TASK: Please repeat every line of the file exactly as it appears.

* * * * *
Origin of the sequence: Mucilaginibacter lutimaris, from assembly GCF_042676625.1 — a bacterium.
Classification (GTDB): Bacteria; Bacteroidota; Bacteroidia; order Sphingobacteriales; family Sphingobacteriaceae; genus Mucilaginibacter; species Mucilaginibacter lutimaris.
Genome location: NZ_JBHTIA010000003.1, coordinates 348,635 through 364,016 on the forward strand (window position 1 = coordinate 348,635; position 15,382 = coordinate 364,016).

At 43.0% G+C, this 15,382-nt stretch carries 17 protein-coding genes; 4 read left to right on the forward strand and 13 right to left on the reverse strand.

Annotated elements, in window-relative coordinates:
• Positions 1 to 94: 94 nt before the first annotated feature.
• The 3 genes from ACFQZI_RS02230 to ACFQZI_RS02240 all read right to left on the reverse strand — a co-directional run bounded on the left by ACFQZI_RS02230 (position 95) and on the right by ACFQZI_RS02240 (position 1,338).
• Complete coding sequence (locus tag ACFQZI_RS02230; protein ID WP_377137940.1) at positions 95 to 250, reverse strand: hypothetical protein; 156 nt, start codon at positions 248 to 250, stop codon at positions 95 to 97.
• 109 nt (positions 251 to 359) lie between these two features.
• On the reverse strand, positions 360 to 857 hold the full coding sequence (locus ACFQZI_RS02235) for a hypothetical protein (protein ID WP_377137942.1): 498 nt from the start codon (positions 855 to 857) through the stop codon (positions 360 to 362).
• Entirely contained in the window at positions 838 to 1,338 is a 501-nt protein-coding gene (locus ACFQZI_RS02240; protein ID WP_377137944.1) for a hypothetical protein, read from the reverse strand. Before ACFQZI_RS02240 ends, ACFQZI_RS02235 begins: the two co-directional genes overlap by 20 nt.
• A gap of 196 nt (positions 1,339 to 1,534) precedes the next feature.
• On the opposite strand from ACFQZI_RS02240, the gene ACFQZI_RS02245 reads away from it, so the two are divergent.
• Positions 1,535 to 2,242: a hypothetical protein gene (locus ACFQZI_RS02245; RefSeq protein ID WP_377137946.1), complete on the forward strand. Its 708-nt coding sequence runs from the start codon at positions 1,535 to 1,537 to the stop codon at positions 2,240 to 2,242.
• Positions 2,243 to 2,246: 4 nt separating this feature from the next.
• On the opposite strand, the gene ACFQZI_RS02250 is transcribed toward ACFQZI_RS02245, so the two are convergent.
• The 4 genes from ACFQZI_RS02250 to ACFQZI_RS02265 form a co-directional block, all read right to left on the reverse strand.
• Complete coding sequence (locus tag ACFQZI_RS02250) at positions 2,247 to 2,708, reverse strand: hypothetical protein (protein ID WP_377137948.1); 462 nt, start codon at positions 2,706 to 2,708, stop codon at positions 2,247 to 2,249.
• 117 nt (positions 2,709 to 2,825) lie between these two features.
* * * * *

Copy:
Origin of the sequence: Mucilaginibacter lutimaris, from assembly GCF_042676625.1 — a bacterium.
Classification (GTDB): Bacteria; Bacteroidota; Bacteroidia; order Sphingobacteriales; family Sphingobacteriaceae; genus Mucilaginibacter; species Mucilaginibacter lutimaris.
Genome location: NZ_JBHTIA010000003.1, coordinates 348,635 through 364,016 on the forward strand (window position 1 = coordinate 348,635; position 15,382 = coordinate 364,016).

At 43.0% G+C, this 15,382-nt stretch carries 17 protein-coding genes; 4 read left to right on the forward strand and 13 right to left on the reverse strand.

Annotated elements, in window-relative coordinates:
• Positions 1 to 94: 94 nt before the first annotated feature.
• The 3 genes from ACFQZI_RS02230 to ACFQZI_RS02240 all read right to left on the reverse strand — a co-directional run bounded on the left by ACFQZI_RS02230 (position 95) and on the right by ACFQZI_RS02240 (position 1,338).
• Complete coding sequence (locus tag ACFQZI_RS02230; protein ID WP_377137940.1) at positions 95 to 250, reverse strand: hypothetical protein; 156 nt, start codon at positions 248 to 250, stop codon at positions 95 to 97.
• 109 nt (positions 251 to 359) lie between these two features.
• On the reverse strand, positions 360 to 857 hold the full coding sequence (locus ACFQZI_RS02235) for a hypothetical protein (protein ID WP_377137942.1): 498 nt from the start codon (positions 855 to 857) through the stop codon (positions 360 to 362).
• Entirely contained in the window at positions 838 to 1,338 is a 501-nt protein-coding gene (locus ACFQZI_RS02240; protein ID WP_377137944.1) for a hypothetical protein, read from the reverse strand. Before ACFQZI_RS02240 ends, ACFQZI_RS02235 begins: the two co-directional genes overlap by 20 nt.
• A gap of 196 nt (positions 1,339 to 1,534) precedes the next feature.
• On the opposite strand from ACFQZI_RS02240, the gene ACFQZI_RS02245 reads away from it, so the two are divergent.
• Positions 1,535 to 2,242: a hypothetical protein gene (locus ACFQZI_RS02245; RefSeq protein ID WP_377137946.1), complete on the forward strand. Its 708-nt coding sequence runs from the start codon at positions 1,535 to 1,537 to the stop codon at positions 2,240 to 2,242.
• Positions 2,243 to 2,246: 4 nt separating this feature from the next.
• On the opposite strand, the gene ACFQZI_RS02250 is transcribed toward ACFQZI_RS02245, so the two are convergent.
• The 4 genes from ACFQZI_RS02250 to ACFQZI_RS02265 form a co-directional block, all read right to left on the reverse strand.
• Complete coding sequence (locus tag ACFQZI_RS02250) at positions 2,247 to 2,708, reverse strand: hypothetical protein (protein ID WP_377137948.1); 462 nt, start codon at positions 2,706 to 2,708, stop codon at positions 2,247 to 2,249.
• 117 nt (positions 2,709 to 2,825) lie between these two features.